Campaigns

Making Bristol better for cycling

Influence

To get Space for CyclingLiveable Neighbourhoods and Cycling for All there needs to be political will and leadership.

Cycling in Bristol is quick, cheap and improves people’s health 

Why don’t more people do it?

Shifting from cars to bikes cuts congestion and is pollution-free

Why is investment so low?

Leading European cities make it easy to cycle

Where is the cycling network for Bristol?

We work to influence the Bristol Mayor, the WECA Mayor, local councils, councillors, officers, businesses and community groups by setting out an ambitious vision, and building support for change. We are strong supporters of CyclingWorks Bristol, a group of organisations supporting better cycling infrastructure in Bristol to enable their staff to travel safely to work by bike 

2017  We had statements of support for our Bristol Cycling Manifesto from all main candidates for West of England ‘Metro’ Mayor, including from Tim Bowles who was elected. Now to hold him to account.

2016  Nearly 2/3 of elected councillors gave statements of support for our Bristol Cycling Manifesto, including the innovative Space for Cycling 2016 ward map. We also had support from the Bristol Mayor candidates including Marvin Rees who was elected.

2013  We produced a concise cycling strategy for Greater Bristol, including 200 miles of cycling ‘freeways’ (protected from traffic) and ‘quietways’.

Cycling Manifesto posts (click for full list)

  • Don’t Blow it Bristol!

    Don’t Blow it Bristol!

    #DontBlowItBristol We're at risk of losing Bristol’s new sustainable infrastructure of expanded pavements, cycle lanes and other road changes was brought in to help in the fight against Covid-19. The new infrastructure has given a boost to vulnerable groups allowing people to socially distance, get cleaner air and feel safer when they are out and about. But lobby groups who want cars to dominate our city are pushing councillors to reverse these decisions. Pressure from

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  • Gear Change and LTN 1/20 - the start of a cycling revolution, or another false dawn?

    Gear Change and LTN 1/20 - the start of a cycling revolution, or another false dawn?

    Months, years and sometimes decades go by with only warm words and crumbs from Government on cycling. We've had false dawns before but on July 28 the government published two potentially revolutionary documents for cycling: Gear change: a bold vision for cycling and walking, and the less snappily titled LTN 1/20 Cycle infrastructure design. Showing commitment based on what has worked in London, in the foreword to Gear Change Boris Johnson says about cycling: It

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  • How a healthy streets approach will help Bristol bounce back - our July 2020 webinar [updated]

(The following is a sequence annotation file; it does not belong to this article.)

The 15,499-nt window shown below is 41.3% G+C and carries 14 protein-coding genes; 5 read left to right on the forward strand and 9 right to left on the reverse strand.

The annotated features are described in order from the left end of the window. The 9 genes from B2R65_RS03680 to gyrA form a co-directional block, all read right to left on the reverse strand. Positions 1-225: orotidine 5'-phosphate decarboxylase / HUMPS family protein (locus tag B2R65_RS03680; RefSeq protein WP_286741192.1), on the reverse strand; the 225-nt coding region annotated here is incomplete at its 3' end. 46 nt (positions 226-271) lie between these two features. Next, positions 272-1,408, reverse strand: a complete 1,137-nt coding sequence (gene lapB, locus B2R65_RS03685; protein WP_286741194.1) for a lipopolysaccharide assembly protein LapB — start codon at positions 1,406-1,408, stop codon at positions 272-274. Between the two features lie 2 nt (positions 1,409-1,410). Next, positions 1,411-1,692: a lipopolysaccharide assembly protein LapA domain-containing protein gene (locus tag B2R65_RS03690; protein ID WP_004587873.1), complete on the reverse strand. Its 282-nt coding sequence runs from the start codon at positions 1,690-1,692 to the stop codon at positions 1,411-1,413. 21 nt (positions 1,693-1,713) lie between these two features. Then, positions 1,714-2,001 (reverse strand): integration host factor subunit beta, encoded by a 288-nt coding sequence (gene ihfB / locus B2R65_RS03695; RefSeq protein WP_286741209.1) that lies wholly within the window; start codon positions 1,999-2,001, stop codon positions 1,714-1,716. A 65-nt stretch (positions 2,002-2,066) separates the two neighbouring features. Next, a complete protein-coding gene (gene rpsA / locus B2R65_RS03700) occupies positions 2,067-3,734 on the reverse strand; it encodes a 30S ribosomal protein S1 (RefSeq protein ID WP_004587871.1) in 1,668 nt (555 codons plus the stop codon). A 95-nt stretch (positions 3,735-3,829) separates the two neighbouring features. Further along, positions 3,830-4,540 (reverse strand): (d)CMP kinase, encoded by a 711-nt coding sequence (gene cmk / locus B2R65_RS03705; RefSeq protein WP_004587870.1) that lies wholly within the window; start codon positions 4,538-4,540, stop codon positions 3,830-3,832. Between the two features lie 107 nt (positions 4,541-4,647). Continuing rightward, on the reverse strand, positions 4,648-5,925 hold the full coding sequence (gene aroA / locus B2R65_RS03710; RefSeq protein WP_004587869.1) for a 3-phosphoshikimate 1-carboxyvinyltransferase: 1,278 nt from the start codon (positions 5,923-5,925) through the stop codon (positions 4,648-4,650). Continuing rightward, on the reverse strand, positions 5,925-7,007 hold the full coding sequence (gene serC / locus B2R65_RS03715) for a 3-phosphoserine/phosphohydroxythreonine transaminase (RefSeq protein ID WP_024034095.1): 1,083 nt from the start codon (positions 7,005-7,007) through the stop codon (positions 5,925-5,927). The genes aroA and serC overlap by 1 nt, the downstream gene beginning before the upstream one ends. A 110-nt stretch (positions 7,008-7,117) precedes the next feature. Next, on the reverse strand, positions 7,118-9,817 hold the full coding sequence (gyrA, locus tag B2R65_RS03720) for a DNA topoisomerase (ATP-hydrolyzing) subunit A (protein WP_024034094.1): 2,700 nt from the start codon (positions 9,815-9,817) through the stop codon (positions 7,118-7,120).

How a healthy streets approach will help Bristol bounce back - our July 2020 webinar [updated]

    How has Bristol responded to the Covid19 crisis and how could the Healthy Streets approach aid our development of streets for people? After the success of our first webinar event (The Future of Cycling in Bristol – Webinar May 2020), we are delighted to share the recording of our July webinar. This was jointly hosted by Bristol Walking Alliance and Bristol Cycling Campaign with over 100 people attending on the night, a fantastic response. To watch

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  • The Future of Cycling in Bristol - Webinar May 2020

    The Future of Cycling in Bristol - Webinar May 2020

    Well over 100 people joined our first ever webinar on 21st May, 19:30. If you missed it settle down to catch up with this recording. At a time which feels like a proverbial 'once in a generation' moment for cycling we aimed to outline some specific campaigns and how we're pressing for action on: The future of cycling in Bristol How can a Low Traffic Neighourhood approach solve many of Bristol's issues? We present how

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  • Let's have safer streets during Covid-19

    Let's have safer streets during Covid-19

    If you've been out during the Covid Lockdown you'll have noticed that the proportion of folk cycling and walking compared to driving has rocketed. In some places it's difficult to maintain social distance, while in others a small number of drivers are racing at intimidating speeds on the roads. In many cities and towns around the world quick, innovative but temporary measures are being used to make streets safe and comfortable for key workers and

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